Ever since Prince William and Kate Middleton tied the knot on April 29, 2011, the world has waited for the arrival of their firstborn and heir to Queen Elizabeth II's throne. Finally, the wait is over.
After roughly 13 hours in labor at St. Mary's Hospital—where the paparazzi paled in comparison to the thousands of Britons who gathered at Buckingham Palace—the Duchess of Cambridge has given birth to a healthy baby boy with the Duke by her side. According to an official announcement, a prince arrived at 4:24 p.m., weighing in at 8 pounds and 6 ounces. The news was first shared with the Queen, royal family, and the Middletons, before it was put on a traditional public display and shared from the Clarence House's official Twitter feed.
“Her Royal Highness and her child are both doing well and will remain in hospital overnight,” read a message from Clarence House not long ago.
The Duchess reportedly had a natural birth in the hospital's private Lindo Wing, where her husband and his baby brother, Prince Harry, were born to Princess Diana. The little prince's arrival will be celebrated with the firing of 103 cannons from the Tower of London and Green Park, a fitting salute to the future potential monarch. Had they given birth to a baby girl, the Duke and Duchess’ daughter would have succeeded to the throne without a younger brother taking precedence, thanks to a constitutional amendment of British Parliament's centuries-old law. In this case, it turns out that new rules aren't necessary.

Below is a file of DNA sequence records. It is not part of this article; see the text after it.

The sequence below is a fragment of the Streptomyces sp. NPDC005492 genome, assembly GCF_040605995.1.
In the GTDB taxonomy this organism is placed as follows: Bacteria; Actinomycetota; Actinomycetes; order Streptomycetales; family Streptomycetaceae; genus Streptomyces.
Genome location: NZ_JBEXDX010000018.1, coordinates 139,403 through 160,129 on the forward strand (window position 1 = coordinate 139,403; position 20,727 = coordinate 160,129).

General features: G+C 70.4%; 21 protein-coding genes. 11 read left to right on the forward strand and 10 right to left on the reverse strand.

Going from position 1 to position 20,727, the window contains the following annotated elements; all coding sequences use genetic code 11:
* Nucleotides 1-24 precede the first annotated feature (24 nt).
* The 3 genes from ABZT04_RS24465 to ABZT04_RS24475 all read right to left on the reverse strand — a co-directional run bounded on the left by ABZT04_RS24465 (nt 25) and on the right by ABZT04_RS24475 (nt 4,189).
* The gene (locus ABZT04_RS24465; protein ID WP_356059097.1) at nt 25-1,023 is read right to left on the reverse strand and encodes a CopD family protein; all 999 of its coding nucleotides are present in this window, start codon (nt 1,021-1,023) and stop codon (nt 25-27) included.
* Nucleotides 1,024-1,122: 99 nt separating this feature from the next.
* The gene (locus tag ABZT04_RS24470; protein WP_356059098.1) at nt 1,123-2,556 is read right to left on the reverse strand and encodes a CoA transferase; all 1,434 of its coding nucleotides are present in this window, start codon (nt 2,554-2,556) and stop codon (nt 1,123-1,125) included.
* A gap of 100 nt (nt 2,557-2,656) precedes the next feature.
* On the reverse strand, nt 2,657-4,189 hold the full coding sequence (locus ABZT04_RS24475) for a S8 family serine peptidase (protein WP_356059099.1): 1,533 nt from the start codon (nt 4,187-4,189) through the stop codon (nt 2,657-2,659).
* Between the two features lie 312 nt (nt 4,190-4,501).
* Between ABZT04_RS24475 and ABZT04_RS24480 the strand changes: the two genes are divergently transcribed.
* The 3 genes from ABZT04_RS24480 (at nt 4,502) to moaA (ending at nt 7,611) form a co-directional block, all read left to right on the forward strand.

While members of the Royal Family are understandably celebrating the birth privately, the Prince of Wales (Prince Charles) and the Duchess of Cornwall have released a statement on becoming grandparents for the first time.
“It is an incredibly special moment for William and Catherine and we are so thrilled for them on the birth of their baby boy,” it read. “Grandparenthood is a unique moment in anyone’s life, as countless kind people have told me in recent months, so I am enormously proud and happy to be a grandfather for the first time and we are eagerly looking forward to seeing the baby in the near future.”
Although we now the gender of the miniature heir, don't expect to be made privy of his name anytime soon; the world waited nearly a month for Prince Charles’ name following his 1948 birth, and a week after Prince William's in 1982. Still, that didn't keep the public from weighing in. Agencies actually vetted bets on baby names with Alexandra, Charlotte, and Elizabeth, leading the pack; something tells us those don't necessarily fit a future king.
Now that baby makes three, the Duke and Duchess will relocate from their Anglesey, Wales cottage to Apartment 1A in London's Kensington Palace where four stories, a nursery, and 20 rooms await.
If you'd like to send your congratulatory greetings to the couple on their blue bundle of joy, sign the official digital card here.